Having caught the fancy of foodies across the globe, especially vegans, lentils (specifically dals) are all the rage today. When one of the top contenders at MasterChef Australia: Back to Win, Callum Hann, made a flavoursome turmeric-roasted cauliflower dish with yellow split pea (toor) dal, it blew the viewers’mind and wowed the judges—making people sit up and notice the immense potential of this humble (and comforting) food.
In Indian homes, lentils have been used since time immemorial—served almost every day in one form or another. Whether it’s the simple and comforting dal-chawal or a melt-in-the-mouth chana dal kebab, lentils are versatile and delicious.
All about health
Whichever way you may decide to use them, lentils are packed with nutrients. One of the most cost-effective legumes, lentils are easy to procure and cook, and are a great source of protein,which makes them immensely popular with vegetarians and vegans looking for their daily fix of quality plant-based protein. Lentils also contain folate, iron, potassium and manganese.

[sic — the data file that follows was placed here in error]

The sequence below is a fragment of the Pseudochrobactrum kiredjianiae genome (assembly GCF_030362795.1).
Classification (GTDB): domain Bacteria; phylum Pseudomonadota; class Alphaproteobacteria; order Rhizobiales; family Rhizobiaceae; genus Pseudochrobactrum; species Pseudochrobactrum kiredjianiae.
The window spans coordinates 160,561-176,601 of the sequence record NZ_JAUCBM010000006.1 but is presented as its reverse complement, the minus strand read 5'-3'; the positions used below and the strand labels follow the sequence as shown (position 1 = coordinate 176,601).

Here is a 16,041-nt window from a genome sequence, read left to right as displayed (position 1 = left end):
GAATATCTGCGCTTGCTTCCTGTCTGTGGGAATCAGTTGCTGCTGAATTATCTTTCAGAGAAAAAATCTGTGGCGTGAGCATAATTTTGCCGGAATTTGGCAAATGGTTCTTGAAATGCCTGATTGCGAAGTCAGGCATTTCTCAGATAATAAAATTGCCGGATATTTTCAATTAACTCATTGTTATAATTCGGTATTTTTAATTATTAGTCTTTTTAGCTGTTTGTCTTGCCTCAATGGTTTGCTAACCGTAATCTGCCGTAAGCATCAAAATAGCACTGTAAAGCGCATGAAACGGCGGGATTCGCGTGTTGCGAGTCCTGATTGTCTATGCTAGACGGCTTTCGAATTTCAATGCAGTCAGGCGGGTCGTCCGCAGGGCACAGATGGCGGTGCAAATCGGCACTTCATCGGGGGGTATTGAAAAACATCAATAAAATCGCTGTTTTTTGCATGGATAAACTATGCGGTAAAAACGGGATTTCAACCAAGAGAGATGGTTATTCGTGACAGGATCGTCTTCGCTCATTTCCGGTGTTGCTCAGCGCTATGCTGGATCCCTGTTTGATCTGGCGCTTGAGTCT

A paper on ‘Polyphenol-Rich Lentils and Their Health Promoting Effects’ published in the International Journal of Molecular Sciences notes that “lentils have the highest total phenolic content in comparison to six other common legumes, such as green pea, chickpea, cowpea, yellow pea, mung bean and peanut”. This phenolic content lends lentils their antioxidants properties.
Lentils are also a rich source of fibre and may check cholesterol levels in diabetic patients. Perfect for those watching their weight, lentils are low on calories and are known to make you feel full for longer.